New York (HedgeCo.Net) – Two Boston-area hedge fund managers were charged today with conspiracy to commit securities fraud, wire fraud and obstruction of justice.
Gabriel Bitran, 69, of Newton, a former professor and associate dean of the Massachusetts Institute of Technology (“MIT”) Sloan School of Business, and his son Marco Bitran, 39, of Brookline, a Harvard Business School graduate and money manager, were charged with conspiracy to commit securities fraud, wire fraud and obstruction of justice in connection with their hedge fund businesses, GMB Capital Management and GMB Capital Partners. Both Gabriel and Marco Bitran have agreed to plead guilty to the charge.
It is alleged that from 2005 through 2011, Gabriel and Marco Bitran solicited and maintained investors in their hedge fund and investment advisory businesses with false claims that, for eight or more years, they had managed friends and family funds, delivering average annual returns between 16 and 23%, with no down years. The Bitrans falsely told investors that the money in GMB hedge funds would be invested according to a complex mathematical trading model developed by Gabriel Bitran and based upon his MIT research on optimal pricing theory. The Bitrans also routinely concealed from investors that certain of their hedge funds were simply “funds of funds,” that is, hedge funds in which values of investments are determined by the value of investments in other independently managed hedge funds, some of which were themselves broad-based funds of funds.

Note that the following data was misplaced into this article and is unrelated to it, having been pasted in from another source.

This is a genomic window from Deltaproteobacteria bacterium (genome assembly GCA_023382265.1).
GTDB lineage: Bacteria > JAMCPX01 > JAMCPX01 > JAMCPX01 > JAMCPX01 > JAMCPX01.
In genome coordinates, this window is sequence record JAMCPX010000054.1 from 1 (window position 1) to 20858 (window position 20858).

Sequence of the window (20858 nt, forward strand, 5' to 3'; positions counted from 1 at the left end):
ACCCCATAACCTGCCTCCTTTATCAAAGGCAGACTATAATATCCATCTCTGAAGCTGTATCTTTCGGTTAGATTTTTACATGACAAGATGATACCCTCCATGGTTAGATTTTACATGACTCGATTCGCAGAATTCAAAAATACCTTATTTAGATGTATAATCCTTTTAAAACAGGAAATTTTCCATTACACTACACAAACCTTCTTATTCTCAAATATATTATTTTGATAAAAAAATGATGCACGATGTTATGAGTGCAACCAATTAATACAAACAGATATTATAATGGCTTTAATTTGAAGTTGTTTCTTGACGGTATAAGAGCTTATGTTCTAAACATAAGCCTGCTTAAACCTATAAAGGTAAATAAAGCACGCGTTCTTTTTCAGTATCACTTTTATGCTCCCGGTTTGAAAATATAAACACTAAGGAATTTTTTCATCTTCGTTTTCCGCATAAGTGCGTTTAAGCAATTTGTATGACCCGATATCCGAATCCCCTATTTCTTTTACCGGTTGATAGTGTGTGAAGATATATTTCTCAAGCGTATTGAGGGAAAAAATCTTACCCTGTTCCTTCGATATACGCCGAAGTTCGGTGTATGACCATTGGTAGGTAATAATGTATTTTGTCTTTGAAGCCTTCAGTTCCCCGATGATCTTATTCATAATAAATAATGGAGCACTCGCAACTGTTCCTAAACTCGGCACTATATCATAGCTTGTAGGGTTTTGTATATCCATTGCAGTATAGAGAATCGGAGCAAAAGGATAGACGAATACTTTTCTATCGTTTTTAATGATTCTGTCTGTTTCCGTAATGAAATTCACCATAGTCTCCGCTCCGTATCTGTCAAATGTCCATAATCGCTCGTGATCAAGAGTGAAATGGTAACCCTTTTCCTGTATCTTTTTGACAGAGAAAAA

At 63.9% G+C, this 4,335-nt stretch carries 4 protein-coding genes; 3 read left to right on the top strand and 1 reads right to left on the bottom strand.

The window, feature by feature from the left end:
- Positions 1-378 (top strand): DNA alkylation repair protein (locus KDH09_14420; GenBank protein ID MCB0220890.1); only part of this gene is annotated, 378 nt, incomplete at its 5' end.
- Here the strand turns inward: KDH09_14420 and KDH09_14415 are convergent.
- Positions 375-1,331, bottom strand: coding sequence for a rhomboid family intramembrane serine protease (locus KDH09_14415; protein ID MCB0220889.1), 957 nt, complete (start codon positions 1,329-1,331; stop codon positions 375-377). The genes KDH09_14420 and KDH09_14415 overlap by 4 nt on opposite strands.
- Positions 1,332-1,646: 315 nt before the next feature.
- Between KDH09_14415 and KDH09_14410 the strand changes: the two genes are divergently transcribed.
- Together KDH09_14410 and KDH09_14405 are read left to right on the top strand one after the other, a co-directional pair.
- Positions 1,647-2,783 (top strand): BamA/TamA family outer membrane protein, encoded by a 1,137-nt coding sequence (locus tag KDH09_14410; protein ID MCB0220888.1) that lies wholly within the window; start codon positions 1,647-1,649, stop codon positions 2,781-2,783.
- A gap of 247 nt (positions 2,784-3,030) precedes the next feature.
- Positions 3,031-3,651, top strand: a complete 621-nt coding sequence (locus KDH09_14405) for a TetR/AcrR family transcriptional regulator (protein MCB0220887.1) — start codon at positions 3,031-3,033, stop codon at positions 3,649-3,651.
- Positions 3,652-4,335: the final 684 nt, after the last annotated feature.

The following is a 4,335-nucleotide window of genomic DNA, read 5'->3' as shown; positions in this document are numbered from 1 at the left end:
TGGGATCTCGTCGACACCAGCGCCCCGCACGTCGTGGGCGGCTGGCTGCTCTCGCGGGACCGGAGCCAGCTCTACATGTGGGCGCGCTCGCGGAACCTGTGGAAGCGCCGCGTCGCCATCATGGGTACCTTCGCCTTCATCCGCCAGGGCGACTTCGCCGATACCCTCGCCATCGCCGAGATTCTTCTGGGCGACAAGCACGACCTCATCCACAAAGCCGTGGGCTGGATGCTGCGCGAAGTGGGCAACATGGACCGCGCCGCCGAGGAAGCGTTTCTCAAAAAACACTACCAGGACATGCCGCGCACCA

By means of their fraudulent representations, the Bitrans induced investors to entrust over $500 million to their businesses. From this money, the Bitrans paid themselves millions of dollars in management fees for managing the funds in which they had fraudulently induced people to invest.
In the fall of 2008, several of the Bitrans’ hedge funds had disastrous losses, resulting in investors losing 50–75% of their principal in many instances. Nonetheless, in the fall of 2008, as their funds were experiencing these losses, Gabriel and Marco Bitran redeemed approximately $12 million of their own money from these hedge funds, while deferring other investors’ requests for redemption. The Bitrans thereby extracted much of the value of their own investments while leaving other investors to suffer more losses as the funds’ values declined precipitously.
In January 2009, while investigating potential victims of the Madoff fraud, the United States Securities and Exchange Commission (“SEC”) examiners learned of the Bitrans’ performance claims and asked for supporting documentation. In response, the Bitrans allegedly made false statements to the SEC examiners and provided fabricated records purporting to support their claimed actual trading performance.
As they did so, Gabriel and Marco Bitran acknowledged to each other that they had made false statements to investors and owed them restitution. In July 2009, Gabriel Bitran e-mailed Marco Bitran and discussed the fact that they had misled investors:
“We have mislead [sic] a lot of people with a range of statements that were incorrect simply to increase our income. . . . A person with the experience and knowledge of the financial sector and a veteran professor of MIT should not have engaged in this type of behavior. . . . I certainly do not blame you for everything that happened; we both share responsibility. . . . With [several named individuals] and probably a few others . . . we told them a story that was not true! . . . In my view you are discarding their anger as bad losers. This is not the whole story. They are not idiots, they know that they were mislead [sic]. The penalty for this type of action is Full [sic] restitution, which obviously we cannot afford.”
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